To date, voters have seen the is­sue plenty in TV ads. Obama­care was the center­piece of many Re­pub­lic­an cam­paigns in 2010 and 2012, and groups like AFP spent mil­lions more this cycle. The Cam­paign Me­dia Ana­lys­is Group, which Wil­ner over­sees, re­por­ted in May that $418 mil­lion had been spent on neg­at­ive Obama­care ads since 2010 — roughly 880,000 sep­ar­ate TV spots in total.

That flood of ad­vert­ising ex­plains why in most ways, the elect­or­ate’s opin­ions about the health care law have hardened. A monthly track­ing poll from the Kais­er Fam­ily Found­a­tion has found roughly the same ap­prov­al and dis­ap­prov­al num­bers for the law (usu­ally a tick be­low 40 per­cent for ap­prove, while dis­ap­prove usu­ally re­gisters in the mid-40s) every month. Opin­ions soured a little dur­ing the worst months of the im­ple­ment­a­tion, said Drew Alt­man, pres­id­ent and CEO of the found­a­tion, but soon re­boun­ded to pre-im­ple­ment­a­tion levels.

The num­bers aren’t pretty, Alt­man ex­plained, but they also aren’t likely to change. And if people have already made up their minds about Obama­care, why both­er talk­ing to them about it any­more?

“We could ask the Amer­ic­an people, ‘Do you think Obama­care would take us to Mars?’ And we would get a per­fect split, be­cause it’s so po­lar­ized,” he said. “The lines are hardened like the lines in World War I, and they don’t shift.”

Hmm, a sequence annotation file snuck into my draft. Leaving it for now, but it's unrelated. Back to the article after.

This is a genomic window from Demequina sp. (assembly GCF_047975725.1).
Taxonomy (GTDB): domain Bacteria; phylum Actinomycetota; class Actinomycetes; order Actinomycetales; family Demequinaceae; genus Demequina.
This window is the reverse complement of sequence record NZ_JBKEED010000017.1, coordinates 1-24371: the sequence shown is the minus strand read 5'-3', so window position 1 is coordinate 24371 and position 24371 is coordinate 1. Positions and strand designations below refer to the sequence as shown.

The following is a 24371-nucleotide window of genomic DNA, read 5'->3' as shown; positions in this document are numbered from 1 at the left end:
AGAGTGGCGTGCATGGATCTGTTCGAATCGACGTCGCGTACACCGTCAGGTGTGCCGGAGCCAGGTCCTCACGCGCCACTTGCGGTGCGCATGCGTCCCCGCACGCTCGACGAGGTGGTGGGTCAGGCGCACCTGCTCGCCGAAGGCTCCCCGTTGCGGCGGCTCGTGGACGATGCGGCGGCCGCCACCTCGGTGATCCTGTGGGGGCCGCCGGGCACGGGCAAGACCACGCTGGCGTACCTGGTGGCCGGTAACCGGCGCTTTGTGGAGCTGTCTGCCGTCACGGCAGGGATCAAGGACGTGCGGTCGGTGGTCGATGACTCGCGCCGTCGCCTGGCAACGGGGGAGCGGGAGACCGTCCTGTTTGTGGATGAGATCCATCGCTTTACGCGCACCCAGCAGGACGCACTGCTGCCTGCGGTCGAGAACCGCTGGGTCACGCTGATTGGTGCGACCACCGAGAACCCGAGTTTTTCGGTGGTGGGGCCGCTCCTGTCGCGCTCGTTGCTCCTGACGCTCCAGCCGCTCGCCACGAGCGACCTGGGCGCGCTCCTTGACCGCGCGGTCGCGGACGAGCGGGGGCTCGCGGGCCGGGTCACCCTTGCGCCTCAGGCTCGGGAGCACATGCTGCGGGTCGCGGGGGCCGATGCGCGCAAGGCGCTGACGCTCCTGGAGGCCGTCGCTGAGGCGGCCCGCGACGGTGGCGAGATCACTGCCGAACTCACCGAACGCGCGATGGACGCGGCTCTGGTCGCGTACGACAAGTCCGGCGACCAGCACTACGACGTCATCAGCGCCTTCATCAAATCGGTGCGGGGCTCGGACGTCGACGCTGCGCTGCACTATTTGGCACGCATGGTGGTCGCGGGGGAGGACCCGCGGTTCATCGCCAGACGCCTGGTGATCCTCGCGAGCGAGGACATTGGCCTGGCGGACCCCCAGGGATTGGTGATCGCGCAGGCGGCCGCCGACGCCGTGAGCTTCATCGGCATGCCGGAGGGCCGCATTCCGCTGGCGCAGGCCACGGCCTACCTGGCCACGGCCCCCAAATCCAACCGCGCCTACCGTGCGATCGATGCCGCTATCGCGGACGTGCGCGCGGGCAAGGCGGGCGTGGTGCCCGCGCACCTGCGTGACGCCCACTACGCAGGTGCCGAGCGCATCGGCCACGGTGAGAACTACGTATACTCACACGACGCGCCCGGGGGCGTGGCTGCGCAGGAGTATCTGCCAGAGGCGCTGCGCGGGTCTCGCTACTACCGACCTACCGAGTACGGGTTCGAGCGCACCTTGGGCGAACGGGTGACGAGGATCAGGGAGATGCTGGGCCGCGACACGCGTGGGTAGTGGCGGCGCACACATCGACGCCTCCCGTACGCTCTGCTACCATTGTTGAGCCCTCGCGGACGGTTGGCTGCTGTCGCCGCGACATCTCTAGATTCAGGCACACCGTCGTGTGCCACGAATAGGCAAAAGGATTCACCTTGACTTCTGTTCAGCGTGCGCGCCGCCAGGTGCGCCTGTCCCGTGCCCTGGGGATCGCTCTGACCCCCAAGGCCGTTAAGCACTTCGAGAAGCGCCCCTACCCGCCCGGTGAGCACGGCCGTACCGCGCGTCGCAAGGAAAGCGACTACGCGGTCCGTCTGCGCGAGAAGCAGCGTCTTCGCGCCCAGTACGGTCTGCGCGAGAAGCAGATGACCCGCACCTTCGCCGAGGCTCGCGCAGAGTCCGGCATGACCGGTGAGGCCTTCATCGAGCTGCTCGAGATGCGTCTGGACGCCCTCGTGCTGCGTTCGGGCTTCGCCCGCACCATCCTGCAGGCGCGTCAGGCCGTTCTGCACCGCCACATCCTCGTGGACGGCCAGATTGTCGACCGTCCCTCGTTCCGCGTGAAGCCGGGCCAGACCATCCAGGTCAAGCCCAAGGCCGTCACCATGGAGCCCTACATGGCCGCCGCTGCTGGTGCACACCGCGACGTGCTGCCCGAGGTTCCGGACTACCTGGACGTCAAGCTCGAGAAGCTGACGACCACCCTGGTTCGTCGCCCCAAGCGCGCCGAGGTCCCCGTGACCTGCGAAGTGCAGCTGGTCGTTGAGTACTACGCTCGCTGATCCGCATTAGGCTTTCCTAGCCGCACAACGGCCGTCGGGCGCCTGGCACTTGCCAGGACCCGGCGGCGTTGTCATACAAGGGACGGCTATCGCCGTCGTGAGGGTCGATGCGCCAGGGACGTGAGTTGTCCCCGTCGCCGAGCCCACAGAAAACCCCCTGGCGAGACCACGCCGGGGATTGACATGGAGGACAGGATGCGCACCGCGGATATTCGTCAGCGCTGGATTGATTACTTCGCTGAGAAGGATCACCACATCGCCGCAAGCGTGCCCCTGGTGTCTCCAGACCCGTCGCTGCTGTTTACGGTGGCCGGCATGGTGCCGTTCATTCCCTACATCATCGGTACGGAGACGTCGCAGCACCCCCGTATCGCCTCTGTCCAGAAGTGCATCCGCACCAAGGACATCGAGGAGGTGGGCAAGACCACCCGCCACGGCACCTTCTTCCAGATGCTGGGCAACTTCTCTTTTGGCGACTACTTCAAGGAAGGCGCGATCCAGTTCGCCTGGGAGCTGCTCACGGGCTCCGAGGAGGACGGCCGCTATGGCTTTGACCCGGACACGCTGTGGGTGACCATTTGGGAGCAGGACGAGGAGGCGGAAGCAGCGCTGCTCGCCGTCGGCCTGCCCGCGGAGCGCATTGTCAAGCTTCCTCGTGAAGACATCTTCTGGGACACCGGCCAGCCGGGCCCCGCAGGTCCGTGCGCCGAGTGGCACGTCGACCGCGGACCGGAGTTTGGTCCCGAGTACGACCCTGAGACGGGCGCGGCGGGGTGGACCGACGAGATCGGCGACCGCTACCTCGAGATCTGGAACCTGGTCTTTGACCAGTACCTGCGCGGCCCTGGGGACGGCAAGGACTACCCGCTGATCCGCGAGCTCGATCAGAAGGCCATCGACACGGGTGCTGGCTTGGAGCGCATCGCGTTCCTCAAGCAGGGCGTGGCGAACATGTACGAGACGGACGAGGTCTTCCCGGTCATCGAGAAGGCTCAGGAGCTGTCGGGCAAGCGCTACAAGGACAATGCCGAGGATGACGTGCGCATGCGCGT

Few ana­lysts ex­pect more news to emerge about the law — at least the kind that pro­moted end­less me­dia cov­er­age from Oc­to­ber through April — between now and Elec­tion Day, mean­ing the is­sue is un­likely to emerge or­gan­ic­ally on the cam­paign trail. And Demo­crats, for their part, have man­aged to carve out a polit­ic­ally feas­ible de­fense for their sup­port for the ACA, telling voters that they want to im­prove the law while Re­pub­lic­ans want to re­peal even the parts of the law that people over­whelm­ingly like (such as for­cing in­sur­ance com­pan­ies to cov­er people with preex­ist­ing con­di­tions). GOP op­er­at­ives mock the sug­ges­tion that a can­did­ate’s po­s­i­tion on re­peal is any­thing more than eph­em­er­al to the lar­ger de­bate, but they also con­cede it’s not an ar­gu­ment they’re likely to win.

But Re­pub­lic­ans, though mind­ful of the chal­lenges, aren’t ready to let Obama­care go, not yet. Phil­lips, for one, says the can­did­ates and groups like his have to be sure to in­tro­duce new in­form­a­tion about Obama­care when they talk about the is­sue. (AFP ran an ad against Demo­crat­ic Sen. Jeanne Shaheen in April cri­ti­ciz­ing the law for lim­it­ing the num­bers of doc­tors pa­tients can see, a line of at­tack largely ig­nored in most neg­at­ive ads.) Oth­ers ar­gue can­did­ates must do more to demon­strate the real-world im­pact of the le­gis­la­tion.

“The simple ‘I’m for it, I’m against it,’ that kind of mes­saging, most of those people have made up their minds,” said Rob Jes­mer, the former ex­ec­ut­ive dir­ect­or of the Na­tion­al Re­pub­lic­an Sen­at­ori­al Com­mit­tee. “It’s not just you’re against it or you’re for it, it’s about how it’s af­fect­ing people.”